- Sixth-grade system will have the capability to “continuously innovate itself and create new knowledge, with I/O ability, knowledge mastery, and application ability that all approach infinite values as time goes on” (Feng Liu, 2017).
The difference between the grades of AI seems to be quite significant. But once it gets to the sixth grade, AI will improve exponentially until Superintelligence becomes Technological Singularity.
How soon can it happen? There is no agreement on when Superintelligence may definitely arrive. The Future of Humanity Institute at Oxford University did a research in May 2017 asking 1,634 researchers who published papers at the 2015 NIPS and ICML conferences (the two leading machine learning conferences) and asked them to complete a survey on when AI will outperform humans in various areas. 352 researchers responded and their aggregate view is as follows (Asian respondents expected these dates to be much sooner than North Americans) (Katja Grace, 30/05/2017):
- By 2024 – translating languages
- By 2026 – writing high school essays
- By 2027 – driving trucks
- By 2031 – working in retail
- By 2049 –writing a bestselling book
- By 2053 – working as a surgeon
- By 2062 – 50% chance of AI outperforming humans in all tasks
Perhaps the best known predictions are those made by Ray Kurzweil, one of the prominent futurists, who has already proven over the previous 30 years that his predictions were largely correct. In an interview Kurzweil had with Futurism on 3rd October 2017, he confirmed that: “2029 is the consistent date I have predicted for when an AI will pass a valid Turing test and therefore achieve human level of intelligence. I have set the date 2045 for the ‘Singularity’ which is when we will multiply our effective intelligence a billion-fold by merging with the intelligence we have created.” For Ray Kurzweil, the process towards this singularity has already begun (Reedy, 2017). If you think that Singularity cannot happen by 2045, then these two latest inventions from Google should make you think.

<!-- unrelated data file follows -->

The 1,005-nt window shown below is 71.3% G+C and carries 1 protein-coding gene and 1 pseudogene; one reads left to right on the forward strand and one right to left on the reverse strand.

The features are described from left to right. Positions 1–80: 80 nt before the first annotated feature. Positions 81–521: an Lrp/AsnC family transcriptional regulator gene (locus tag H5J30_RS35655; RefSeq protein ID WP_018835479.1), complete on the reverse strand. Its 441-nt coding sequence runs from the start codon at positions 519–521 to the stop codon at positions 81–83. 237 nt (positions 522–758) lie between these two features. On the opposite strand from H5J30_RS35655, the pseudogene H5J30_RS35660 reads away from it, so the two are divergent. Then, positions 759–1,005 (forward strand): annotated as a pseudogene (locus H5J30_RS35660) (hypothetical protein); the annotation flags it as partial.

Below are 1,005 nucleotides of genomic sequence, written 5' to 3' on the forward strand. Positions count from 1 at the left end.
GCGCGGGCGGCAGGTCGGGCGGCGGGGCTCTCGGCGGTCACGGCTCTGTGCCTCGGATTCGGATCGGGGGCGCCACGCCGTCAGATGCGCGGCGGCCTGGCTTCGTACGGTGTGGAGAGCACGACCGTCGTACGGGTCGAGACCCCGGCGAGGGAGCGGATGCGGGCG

First, was the invention announced by Google at its I/O conference in May 2017, which gives quite a considerable boost to those impatiently awaiting the arrival of Superintelligence. It was it latest invention – AutoML (Auto Machine Learning). The Google team came up with a machine learning software that can create self-learning code. The system runs thousands of simulations to determine, which areas of the code can be improved. It then makes the changes and continues the process until its goal is reached. The result was that AutoML is better at coding machine-learning systems than the researchers who made it. In an image recognition task it reached record high 82 percent accuracy. Even in some of the most complex AI tasks, its self-created code is superior to humans (Green, 2017). Google’s AutoML could develop a superior image recognition system within a few weeks, what would have taken months for most brilliant AI scientists. But in December 2017, just six months later, the Department of Energy’s Oak Ridge National Laboratory (ORNL), using the most powerful supercomputer in the US, have developed an AI system that can generate neural networks as good, if not better, than any developed by a human in less than a day. (Rejcek, 2018)